Stolen from her village, sold to the highest bidder,
fifteen-year-old Amari has only one thing left of her own -- hope.
Amari's life was once perfect. Engaged to the handsomest man in her tribe, adored by her family, and living in a beautiful village, she could not have imagined everything could be taken away from her in an instant. But when slave traders invade her village and brutally murder her entire family, Amari finds herself dragged away to a slave ship headed to the Carolinas, where she is bought by a plantation owner and given to his son as a birthday present.
Survival seems all that Amari can hope for. But then an act of unimaginable cruelty provides her with an opportunity to escape, and with an indentured servant named Polly she flees to Fort Mose, Florida, in search of sanctuary at the Spanish colony. Can the illusive dream of freedom sustain Amari and Polly on their arduous journey, fraught with hardship and danger?
Draper's (Forged by Fire) historical novel takes on an epic sweep as it chronicles the story of 15-year-old Amari, kidnapped from her African village in 1738 and sold into sexual slavery in South Carolina. The horrors of the kidnapping Amari's parents and little brother are murdered before her eyes and the Atlantic crossing unwind in exhaustive detail, but the material seems familiar. The story doesn't really take off until Amari reaches her new "home," a rice plantation run by a Snidely Whiplash clone, who presents her to his evil-to-the-core son as a birthday gift. Befriended by the wise cook, a white indentured girl named Polly and the beleaguered mistress of the household, Amari eventually and improbably finds a way to escape. Draper has obviously done her homework, but the narrative wears its research heavily. Every bad thing that befell an African slave either happens to or is witnessed by Amari (e.g., Africans eaten by sharks, children used as live alligator bait, an infant shot dead out of spite). Rape is constant. These lurid elements may appeal to reluctant readers who would normally shy away from historical fiction, but they unfortunately push the story to the brink of melodrama. The author also pulls her punches with a highly implausible happy ending. But after all that Amari has gone through, readers will likely find the conclusion a huge relief. Ages 14-up.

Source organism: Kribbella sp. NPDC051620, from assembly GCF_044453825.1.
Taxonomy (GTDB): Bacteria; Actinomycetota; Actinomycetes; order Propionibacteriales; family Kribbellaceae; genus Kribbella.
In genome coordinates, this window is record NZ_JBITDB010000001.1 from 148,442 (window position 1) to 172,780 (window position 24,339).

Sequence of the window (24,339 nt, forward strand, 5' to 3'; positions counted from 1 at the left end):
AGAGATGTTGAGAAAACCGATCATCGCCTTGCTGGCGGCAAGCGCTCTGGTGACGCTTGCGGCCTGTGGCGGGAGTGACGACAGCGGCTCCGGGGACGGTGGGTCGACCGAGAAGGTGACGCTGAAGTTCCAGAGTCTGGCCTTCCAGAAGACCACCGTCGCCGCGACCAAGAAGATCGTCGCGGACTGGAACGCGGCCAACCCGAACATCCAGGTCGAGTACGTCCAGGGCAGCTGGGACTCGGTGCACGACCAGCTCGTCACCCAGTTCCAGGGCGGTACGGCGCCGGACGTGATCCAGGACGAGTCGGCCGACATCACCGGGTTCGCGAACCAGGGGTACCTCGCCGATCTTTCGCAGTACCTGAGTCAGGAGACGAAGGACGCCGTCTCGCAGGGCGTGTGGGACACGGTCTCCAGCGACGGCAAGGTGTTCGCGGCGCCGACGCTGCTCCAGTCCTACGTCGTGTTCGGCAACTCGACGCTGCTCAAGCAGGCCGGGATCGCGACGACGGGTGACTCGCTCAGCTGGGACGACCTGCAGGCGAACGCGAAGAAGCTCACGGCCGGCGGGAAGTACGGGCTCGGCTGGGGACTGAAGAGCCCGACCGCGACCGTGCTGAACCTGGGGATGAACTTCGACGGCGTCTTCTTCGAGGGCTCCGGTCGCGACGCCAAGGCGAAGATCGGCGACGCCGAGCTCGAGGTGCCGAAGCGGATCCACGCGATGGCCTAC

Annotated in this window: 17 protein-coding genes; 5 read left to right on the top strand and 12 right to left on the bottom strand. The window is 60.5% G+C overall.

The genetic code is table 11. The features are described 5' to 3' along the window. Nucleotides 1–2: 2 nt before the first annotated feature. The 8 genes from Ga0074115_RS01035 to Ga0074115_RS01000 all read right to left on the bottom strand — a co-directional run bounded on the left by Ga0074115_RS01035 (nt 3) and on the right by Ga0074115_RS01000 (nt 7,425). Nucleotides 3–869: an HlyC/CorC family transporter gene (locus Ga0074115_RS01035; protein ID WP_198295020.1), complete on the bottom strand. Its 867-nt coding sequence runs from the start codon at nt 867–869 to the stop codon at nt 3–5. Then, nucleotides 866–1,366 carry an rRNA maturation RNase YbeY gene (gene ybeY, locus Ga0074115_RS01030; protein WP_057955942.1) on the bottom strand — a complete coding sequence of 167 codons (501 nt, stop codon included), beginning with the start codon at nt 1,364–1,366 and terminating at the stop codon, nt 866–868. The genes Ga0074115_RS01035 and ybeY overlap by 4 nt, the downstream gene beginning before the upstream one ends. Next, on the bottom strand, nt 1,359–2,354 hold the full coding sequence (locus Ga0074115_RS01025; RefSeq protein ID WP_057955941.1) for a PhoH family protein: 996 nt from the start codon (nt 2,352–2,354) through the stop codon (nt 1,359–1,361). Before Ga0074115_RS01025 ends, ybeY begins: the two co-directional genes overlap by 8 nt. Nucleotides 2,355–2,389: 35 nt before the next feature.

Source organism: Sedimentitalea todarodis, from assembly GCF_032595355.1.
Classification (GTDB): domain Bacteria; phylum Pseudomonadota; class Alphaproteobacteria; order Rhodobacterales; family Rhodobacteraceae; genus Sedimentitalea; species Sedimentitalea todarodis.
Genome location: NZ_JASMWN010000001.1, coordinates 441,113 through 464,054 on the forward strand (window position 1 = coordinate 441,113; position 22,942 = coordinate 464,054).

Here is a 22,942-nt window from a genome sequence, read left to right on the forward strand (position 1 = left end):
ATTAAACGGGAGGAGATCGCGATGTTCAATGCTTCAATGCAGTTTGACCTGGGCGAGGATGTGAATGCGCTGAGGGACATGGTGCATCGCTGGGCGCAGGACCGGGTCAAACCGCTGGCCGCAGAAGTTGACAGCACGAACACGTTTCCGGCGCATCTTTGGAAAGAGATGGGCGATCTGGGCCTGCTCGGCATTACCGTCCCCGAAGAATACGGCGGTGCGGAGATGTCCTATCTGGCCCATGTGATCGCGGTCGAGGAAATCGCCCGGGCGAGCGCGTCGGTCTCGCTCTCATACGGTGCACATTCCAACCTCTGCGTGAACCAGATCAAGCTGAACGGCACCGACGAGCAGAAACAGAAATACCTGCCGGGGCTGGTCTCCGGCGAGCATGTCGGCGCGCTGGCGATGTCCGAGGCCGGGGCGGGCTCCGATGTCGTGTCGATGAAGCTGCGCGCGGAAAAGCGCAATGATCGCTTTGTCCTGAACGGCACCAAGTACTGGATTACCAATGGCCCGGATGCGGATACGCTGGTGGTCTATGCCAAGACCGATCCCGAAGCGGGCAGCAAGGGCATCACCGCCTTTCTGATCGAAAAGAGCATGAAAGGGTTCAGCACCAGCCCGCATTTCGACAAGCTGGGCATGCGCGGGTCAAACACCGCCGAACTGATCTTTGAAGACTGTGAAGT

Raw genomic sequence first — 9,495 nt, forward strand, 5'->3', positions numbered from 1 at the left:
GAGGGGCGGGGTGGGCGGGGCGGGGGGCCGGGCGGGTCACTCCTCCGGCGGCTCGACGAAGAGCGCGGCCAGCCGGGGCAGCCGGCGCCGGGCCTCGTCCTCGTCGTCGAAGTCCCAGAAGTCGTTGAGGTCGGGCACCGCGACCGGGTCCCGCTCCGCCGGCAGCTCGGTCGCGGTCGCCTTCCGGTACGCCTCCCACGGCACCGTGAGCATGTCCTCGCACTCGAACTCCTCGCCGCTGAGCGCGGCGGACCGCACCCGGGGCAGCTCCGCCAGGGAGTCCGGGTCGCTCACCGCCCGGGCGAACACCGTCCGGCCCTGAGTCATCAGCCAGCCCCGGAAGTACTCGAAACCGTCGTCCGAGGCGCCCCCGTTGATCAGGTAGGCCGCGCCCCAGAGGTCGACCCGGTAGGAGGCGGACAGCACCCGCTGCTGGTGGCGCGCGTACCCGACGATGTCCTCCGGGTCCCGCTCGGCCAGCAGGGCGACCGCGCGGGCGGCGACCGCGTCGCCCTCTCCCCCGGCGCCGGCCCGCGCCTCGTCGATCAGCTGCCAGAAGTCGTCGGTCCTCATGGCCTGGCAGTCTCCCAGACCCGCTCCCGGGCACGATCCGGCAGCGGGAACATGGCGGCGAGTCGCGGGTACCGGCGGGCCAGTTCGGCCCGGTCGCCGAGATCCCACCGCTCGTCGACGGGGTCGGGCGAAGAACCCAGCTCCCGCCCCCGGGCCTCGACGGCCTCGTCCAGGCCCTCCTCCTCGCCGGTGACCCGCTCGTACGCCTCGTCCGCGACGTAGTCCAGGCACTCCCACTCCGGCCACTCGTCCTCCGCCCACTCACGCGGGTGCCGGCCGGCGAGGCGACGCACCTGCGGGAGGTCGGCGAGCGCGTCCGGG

Customer ReviewsSee All
this book is fantastically wonderful . we had to read it in school & after one chapter , you will want to keep reading .
It is a great story, made me cry, and I would recommend this book to anyone. This story is such an emotional ride, it’s awesome. I enjoyed everything about it, and would like a movie that tells the whole story exactly like it’s written.
Not feelin the book. A lot of racism in it and very hard to follow, I’m not stupid either, I’ve written and revised my fair share of book. It’s just like why would you read this if people don’t like racism, just pointless at this point. Now that you’ve read all of this maybe you’ll understand that it was a waste of time and a joke b/c I have yet to read it. Follow me on ig @boler__ and snap jayboler11